By Collin Gallant
Southern Alberta Newspapers
A decision by Cypress County councillors to give a $200,000 grant to the City of Medicine Hat’s parks and recreation department might mean a new era of how the two jurisdictions interact.
Or it might not.
Regardless, senior officials from both local governments describe the 2017 budget item as a conversation starter. Mayor Ted Clugston has often complained that residents from outside city limits access tax-supported facilities without paying local taxes. This week he said Cypress County was a good partner that supports Canalta Centre construction, as well as a new partnership with the district food bank.
“It’s good news and it’s a start,” said Clugston of the grant, which was first discussed in early November during talks between senior city and county administrators
“We asked for more to be honest, but we’ll accept the $200,000 … We’re very happy with it.”
The money will have to be formally accepted by Medicine Hat city council, likely in the new year, but elected officials in the county approved the terms Nov. 22.
At that time, councillors voted to offer the same funding to the city as they do to Redcliff as a nod to county residents accessing the town’s rink and other facilities and programs.
That per-capita grant pays $40 for each of the estimated 5,000 county residents who live in nearby farms and acreages, as well as in the hamlets of Dunmore and Desert Blume.
County councillor LeRay Pahl, who sits on the Redcliff Recreation Board, said the new grant moves the local relationship ahead of a push by the provincial government for greater regional co-operation.
“We’ve discussed it for a number of years,” said Pahl, who cited this summer’s consultation meetings on changes to the Municipal Government Act.
That document will likely be amended to include incentives and some regulation on cost sharing between regional partners, according to government statements on the issue.
“They want to see better (intermunicipal) agreement and some cost sharing,” said Pahl. “Council thought we should be proactive rather than reactive, so we got on board.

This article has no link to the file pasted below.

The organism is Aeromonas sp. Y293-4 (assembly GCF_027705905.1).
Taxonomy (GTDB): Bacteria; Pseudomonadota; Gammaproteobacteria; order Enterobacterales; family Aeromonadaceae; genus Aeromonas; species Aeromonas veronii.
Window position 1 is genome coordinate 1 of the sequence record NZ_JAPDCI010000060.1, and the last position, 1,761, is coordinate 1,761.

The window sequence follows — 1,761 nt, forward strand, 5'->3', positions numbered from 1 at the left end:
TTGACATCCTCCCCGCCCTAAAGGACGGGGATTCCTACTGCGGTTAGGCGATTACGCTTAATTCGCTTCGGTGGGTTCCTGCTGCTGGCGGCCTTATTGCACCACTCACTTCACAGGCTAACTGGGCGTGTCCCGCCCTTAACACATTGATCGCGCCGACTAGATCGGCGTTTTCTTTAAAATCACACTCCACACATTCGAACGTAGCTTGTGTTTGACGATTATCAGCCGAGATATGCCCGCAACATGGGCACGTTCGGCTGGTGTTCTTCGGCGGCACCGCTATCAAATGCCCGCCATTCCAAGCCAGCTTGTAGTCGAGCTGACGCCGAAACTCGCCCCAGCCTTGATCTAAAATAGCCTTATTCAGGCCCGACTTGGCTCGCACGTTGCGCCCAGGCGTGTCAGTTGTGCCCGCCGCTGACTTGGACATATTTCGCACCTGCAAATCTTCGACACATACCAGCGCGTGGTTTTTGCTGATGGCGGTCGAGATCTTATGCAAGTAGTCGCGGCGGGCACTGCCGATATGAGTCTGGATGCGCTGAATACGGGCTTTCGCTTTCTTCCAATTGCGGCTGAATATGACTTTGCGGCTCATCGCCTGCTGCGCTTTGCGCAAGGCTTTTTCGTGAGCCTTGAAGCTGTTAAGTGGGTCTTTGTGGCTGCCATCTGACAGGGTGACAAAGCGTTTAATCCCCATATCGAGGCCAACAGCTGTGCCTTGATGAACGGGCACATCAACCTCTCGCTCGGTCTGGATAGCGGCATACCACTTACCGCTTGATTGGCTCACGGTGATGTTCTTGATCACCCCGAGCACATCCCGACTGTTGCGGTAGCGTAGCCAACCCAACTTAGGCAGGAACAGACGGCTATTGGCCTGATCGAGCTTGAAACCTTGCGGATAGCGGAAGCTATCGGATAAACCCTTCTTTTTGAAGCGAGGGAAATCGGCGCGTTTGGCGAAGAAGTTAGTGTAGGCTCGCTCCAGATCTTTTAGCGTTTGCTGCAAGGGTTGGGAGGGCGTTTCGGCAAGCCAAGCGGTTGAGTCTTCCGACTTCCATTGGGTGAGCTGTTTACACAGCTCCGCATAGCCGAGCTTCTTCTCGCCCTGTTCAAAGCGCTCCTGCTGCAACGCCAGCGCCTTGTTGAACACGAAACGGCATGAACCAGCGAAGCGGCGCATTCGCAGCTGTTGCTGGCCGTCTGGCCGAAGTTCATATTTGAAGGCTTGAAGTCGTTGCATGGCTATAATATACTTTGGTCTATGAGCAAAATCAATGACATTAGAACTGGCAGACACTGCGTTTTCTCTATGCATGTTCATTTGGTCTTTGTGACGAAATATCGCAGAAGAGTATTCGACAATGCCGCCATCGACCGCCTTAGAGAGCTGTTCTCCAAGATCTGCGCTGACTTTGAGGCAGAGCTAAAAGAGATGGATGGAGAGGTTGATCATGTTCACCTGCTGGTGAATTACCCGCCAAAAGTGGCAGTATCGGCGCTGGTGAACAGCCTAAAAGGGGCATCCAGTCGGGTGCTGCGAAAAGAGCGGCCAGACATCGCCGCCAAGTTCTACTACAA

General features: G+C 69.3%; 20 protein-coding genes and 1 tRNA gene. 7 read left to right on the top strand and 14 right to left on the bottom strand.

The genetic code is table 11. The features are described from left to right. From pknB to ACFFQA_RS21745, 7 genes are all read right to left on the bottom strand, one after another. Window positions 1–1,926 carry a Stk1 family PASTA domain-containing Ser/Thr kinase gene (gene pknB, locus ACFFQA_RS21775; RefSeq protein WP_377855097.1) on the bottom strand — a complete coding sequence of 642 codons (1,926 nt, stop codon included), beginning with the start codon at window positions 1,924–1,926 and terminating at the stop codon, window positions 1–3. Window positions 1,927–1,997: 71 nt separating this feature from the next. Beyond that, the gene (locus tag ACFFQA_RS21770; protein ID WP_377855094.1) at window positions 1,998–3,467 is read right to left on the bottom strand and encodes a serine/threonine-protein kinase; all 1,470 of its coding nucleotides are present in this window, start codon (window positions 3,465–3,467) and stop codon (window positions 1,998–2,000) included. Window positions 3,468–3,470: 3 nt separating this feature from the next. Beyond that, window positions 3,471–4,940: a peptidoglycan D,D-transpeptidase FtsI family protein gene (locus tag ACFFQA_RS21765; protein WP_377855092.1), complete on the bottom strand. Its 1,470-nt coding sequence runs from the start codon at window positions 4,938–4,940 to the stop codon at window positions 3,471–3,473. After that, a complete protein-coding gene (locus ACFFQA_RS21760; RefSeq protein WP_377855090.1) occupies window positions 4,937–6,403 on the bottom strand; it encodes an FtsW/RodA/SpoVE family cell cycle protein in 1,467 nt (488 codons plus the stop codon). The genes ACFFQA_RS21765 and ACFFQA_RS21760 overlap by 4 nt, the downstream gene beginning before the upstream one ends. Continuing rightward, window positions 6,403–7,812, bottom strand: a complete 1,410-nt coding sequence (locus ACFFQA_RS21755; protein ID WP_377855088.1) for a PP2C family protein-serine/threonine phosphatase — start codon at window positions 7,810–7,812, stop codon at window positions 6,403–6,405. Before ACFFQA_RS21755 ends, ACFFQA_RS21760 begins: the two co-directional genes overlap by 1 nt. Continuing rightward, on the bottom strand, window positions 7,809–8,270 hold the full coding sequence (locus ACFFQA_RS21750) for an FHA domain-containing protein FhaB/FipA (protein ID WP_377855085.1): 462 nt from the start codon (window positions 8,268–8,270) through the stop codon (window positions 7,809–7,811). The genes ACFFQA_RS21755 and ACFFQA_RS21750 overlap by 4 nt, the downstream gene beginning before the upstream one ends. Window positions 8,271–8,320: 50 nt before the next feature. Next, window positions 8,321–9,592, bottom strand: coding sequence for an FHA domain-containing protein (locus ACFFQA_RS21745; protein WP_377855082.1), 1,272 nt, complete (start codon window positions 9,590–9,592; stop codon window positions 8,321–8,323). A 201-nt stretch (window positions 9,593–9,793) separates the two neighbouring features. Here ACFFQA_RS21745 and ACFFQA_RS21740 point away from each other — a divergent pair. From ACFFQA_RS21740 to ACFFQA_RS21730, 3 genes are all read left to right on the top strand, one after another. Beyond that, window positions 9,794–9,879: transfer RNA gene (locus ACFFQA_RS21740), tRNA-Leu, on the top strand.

“We thought we’d do it before the province came down saying ‘you will do it.’”
It’s been a traditionally touchy subject, with rural politicians often saying they provide services to their own residents, and rural residents saying they chose to live outside the city to avoid municipal taxes that are higher than county taxes. The city and county have also sat down to discuss road improvement costs, though apparently without agreement. There is some dispute about who would benefit most, and therefore who should pay for upgrades on the city-owned South Boundary Road as well as county-owned routes to the city’s landfill.
Medicine Hat public services committee chair Coun. Julie Friesen said the city and county have always enjoyed a good relationship and she’s pleased it is evolving.
“Their citizens access our services, and they know that, and are willing to work it out,” said Friesen. “They’ve been wonderful partners over the years.”
The county contributed $700,000 toward construction costs at the Canalta Centre, answering a call by city politicians to regional partners saying the facility would benefit everyone in the region.
In 2004, a $250,000 county donation went towards Esplanade construction. This month the two sides as well as Redcliff agreed to study the benefits of co-ordinating landfill operations between the city dump and the joint town and county facility.